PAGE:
Saturday, Luke Bryan added a verse and chorus of Metallica’s “Enter Sandman” to his own “All My Friends Say,” complete with a credible, sledgehammer-heavy intro. It was something he said he had to do in Death Valley, but it also made a statement that was made again and again at Tiger Stadium in Baton Rouge at Bayou Country Superfest. Country music has not only evolved into something that Waylon Jennings wouldn’t recognize, but it’s something that would even make Garth Brooks and Alan Jackson scratch their heads.
Appropriately, Bryan looked more like he might have just taken off the pads a year or so ago, athletic with a dark green t-shirt and instead of a cowboy hat he wore a baseball cap that he frequently turned backwards. His set provided a sort of baseline for the day with songs that were not quite suburban but certainly not rural, not small town but definitely not urban. They were songs populated by and written for people who lived close enough to the country to be nostalgic for the good times there and the values system implied by that connection, but city enough to be excited by the Bon Jovi-like talk box at the start of “Country Girl (Shake it for Me).”
“Country” has become a concept more than a style, and the music between Bryan and Trace Adkins’ set helped illuminate it. Instead of country music of some vintage, the sounds of Tom Petty and John Mellencamp among others filled Tiger Stadium, and the world of country music today is the world of Bob Seger’s Night Moves or Mellencamp’s Uh Huh. It’s not the music of the working class as much as it is the music of people who work, which includes white and blue collar jobs, and it’s the music of domesticity. That it has in common with traditional country, but more than being about family structures, that thread feels like it’s emphasized to mark the music as being in opposition to the seemingly rootless people who like indie rock and electronica.
Trace Adkins wore a black hat, black t-shirt and long ponytail, looking like an outlaw and moving around the stage as if any concession to entertainment values might cost him his Harley. Musically, though, his sound had the sheer guitar density and crunch of Aerosmith and classic hard rock bands, but a good indication of the current state of country music came during “Hot Mama.” In it, he celebrates the wife of his kids, and how she still turns him on. Live, this moment was augmented by the song’s video on the screen behind him, which put the song in a context with Warrant’s “Cherry Pie” and other hair metal videos that drool over the sexy model.
Adkins does, however, get traditional country points for using the phrase “honky tonk,” even if it was in “Honky Tonk Badonkadonk,” a funk-rock track that even includes programmed drums on the recorded version. Honky tonks were in short supply Saturday night.
The between-set music before Sugarland was even farther from traditional country: R.E.M., the Police, Duran Duran and U2 among others. Then again, Jennifer Nettles and Kristian Bush come out of Atlanta’s rock and folk scenes, not from Nashville or country, and if it weren’t for Nettles’ intense, perhaps theatrical twang, much of the band’s set would have simply sounded like the product of a good pop-rock band. Their songs were from the same social place as Adkins’ but pitched slightly younger and definitely female. Not quite the Battle Hymn of the Soccer Mom, more Sex and the City for women with small cities or big towns instead of the Big Apple. Their nod to country came when they worked a Better Than Ezra-like medley of favorite songs into “Everyday America,” singing a snippet of Britney’s “Oops, I Did It Again,” Cee Lo Green’s “Forget You,” “Bootylicious” and Dolly Parton’s “9 to 5″—(hardly Dolly’s most country song, but more classically country than anything else in their set).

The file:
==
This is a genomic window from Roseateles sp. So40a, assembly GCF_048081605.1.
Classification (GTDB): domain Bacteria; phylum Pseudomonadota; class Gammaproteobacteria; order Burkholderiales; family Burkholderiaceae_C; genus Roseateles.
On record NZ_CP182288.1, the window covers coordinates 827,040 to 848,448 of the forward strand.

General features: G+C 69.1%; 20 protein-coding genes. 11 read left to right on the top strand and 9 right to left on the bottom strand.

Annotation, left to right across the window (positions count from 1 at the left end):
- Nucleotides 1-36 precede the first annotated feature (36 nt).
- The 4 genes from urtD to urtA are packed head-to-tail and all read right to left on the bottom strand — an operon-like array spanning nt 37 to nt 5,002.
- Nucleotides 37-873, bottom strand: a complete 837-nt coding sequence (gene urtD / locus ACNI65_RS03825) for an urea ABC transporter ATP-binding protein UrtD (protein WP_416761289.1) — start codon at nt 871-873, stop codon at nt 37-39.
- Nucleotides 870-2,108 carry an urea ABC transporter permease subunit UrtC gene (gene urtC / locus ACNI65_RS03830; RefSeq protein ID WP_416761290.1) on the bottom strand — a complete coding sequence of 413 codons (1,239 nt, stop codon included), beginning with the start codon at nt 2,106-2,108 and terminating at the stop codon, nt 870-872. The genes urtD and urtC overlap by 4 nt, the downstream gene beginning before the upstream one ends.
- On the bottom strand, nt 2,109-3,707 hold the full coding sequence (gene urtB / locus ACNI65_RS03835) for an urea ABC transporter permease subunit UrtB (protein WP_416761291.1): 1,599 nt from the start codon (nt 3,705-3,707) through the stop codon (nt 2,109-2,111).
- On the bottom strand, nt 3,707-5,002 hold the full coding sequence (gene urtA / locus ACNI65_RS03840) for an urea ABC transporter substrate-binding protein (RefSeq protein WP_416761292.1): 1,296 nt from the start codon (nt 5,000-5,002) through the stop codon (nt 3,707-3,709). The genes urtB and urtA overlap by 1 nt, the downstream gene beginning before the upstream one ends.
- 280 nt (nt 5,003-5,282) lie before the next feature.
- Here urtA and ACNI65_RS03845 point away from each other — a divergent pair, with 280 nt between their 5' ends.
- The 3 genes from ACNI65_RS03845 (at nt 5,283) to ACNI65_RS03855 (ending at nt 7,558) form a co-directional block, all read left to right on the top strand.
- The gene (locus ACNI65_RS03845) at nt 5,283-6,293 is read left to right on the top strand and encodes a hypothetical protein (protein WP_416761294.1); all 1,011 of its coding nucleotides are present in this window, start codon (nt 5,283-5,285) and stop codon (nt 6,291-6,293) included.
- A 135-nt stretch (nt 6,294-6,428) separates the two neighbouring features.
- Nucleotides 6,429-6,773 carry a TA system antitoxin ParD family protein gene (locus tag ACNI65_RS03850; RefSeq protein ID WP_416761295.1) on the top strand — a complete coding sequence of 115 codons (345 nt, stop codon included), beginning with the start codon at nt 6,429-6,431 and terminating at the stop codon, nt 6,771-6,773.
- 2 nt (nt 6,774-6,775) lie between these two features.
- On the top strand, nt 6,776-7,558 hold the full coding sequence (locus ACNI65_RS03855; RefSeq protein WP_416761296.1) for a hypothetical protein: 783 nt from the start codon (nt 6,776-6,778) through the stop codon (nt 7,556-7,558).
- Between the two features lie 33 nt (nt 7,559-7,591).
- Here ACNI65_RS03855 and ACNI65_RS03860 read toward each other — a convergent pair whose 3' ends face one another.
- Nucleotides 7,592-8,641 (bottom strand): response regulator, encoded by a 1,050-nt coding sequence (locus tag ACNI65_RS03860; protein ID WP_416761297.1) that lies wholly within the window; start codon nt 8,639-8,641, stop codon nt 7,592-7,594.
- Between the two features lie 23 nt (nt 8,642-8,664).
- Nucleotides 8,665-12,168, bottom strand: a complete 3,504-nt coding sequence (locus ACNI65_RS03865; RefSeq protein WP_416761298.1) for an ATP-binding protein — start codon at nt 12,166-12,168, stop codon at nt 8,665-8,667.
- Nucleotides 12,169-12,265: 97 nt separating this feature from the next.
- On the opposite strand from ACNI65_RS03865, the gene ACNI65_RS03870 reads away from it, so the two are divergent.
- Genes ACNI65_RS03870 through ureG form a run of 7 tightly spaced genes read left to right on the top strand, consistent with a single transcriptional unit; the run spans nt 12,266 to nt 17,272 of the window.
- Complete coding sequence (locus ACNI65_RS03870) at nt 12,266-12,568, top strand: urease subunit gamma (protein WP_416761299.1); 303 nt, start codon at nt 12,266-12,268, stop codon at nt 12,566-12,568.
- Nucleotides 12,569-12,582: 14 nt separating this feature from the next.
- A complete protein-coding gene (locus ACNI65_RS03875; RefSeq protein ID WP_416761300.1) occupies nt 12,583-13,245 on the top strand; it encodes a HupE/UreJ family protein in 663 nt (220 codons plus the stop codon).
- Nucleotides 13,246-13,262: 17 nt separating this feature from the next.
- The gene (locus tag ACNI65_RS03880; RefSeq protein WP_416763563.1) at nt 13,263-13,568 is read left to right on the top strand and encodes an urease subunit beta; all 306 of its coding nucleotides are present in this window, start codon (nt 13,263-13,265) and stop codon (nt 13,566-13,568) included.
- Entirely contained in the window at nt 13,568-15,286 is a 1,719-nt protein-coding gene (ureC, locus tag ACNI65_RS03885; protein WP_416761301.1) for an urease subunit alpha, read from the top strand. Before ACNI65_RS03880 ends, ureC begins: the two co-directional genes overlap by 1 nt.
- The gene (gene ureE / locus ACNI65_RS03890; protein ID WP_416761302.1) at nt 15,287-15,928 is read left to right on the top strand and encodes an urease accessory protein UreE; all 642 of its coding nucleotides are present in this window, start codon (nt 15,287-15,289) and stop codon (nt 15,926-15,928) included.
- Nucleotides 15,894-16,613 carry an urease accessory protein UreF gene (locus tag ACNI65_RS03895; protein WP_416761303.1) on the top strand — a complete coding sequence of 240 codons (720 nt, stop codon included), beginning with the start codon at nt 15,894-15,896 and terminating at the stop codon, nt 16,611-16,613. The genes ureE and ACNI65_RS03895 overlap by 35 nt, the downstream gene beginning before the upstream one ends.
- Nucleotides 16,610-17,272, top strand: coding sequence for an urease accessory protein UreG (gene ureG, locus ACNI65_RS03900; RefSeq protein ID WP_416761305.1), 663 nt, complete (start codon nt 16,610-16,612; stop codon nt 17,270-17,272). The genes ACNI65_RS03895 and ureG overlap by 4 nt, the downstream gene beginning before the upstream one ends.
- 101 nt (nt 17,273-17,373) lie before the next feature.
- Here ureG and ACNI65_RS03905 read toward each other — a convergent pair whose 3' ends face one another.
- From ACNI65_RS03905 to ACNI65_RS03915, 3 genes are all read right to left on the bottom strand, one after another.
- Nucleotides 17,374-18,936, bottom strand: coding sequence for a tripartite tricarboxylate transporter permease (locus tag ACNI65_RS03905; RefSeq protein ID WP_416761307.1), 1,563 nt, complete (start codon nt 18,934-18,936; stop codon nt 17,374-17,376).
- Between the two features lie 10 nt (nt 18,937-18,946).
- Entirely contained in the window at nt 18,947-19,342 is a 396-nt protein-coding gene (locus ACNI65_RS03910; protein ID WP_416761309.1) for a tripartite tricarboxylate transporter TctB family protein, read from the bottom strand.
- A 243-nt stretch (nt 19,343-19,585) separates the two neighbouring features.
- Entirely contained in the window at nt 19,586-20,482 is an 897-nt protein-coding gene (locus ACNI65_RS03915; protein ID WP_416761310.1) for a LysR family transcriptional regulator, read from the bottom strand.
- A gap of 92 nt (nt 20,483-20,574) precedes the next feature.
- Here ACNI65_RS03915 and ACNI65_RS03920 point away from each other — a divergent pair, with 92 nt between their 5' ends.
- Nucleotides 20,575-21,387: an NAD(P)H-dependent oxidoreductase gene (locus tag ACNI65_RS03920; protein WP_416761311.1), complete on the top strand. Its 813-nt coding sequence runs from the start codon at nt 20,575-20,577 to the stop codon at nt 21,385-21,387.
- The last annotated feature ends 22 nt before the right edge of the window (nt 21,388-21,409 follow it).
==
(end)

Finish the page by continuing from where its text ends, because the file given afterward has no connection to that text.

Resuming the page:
When Tim McGraw’s stage set was revealed, it had a lot in common with Eminem’s stage at Voodoo in 2009, with a video screen overhead and geometric risers for band members with lights and video on the front facing. When he sang “Stars Go Blue,” he only had to make a few cosmetic changes to convert it to aBreakfast Club-era new wave pop ballad. Luke Bryan never seemed to have more fun than when he was presiding over his band during the pounding, building intro to “Enter Sandman.” It should be noted, though, that no one in the crowd around me was put out by all of this in the least, which suggests some interesting possibilities. One is that genre labels don’t matter, but that’s not right. I don’t think audiences divide neatly into genre-based markets, but too many people at the festival took being country boys and country girls as parts of their identities for the labels to be irrelevant. More likely, the degree to which country has come to emulate rock in so many significant ways speaks to the power of rock ‘n’ roll, how thoroughly it has shaped America’s musical imagination and the language of popular music.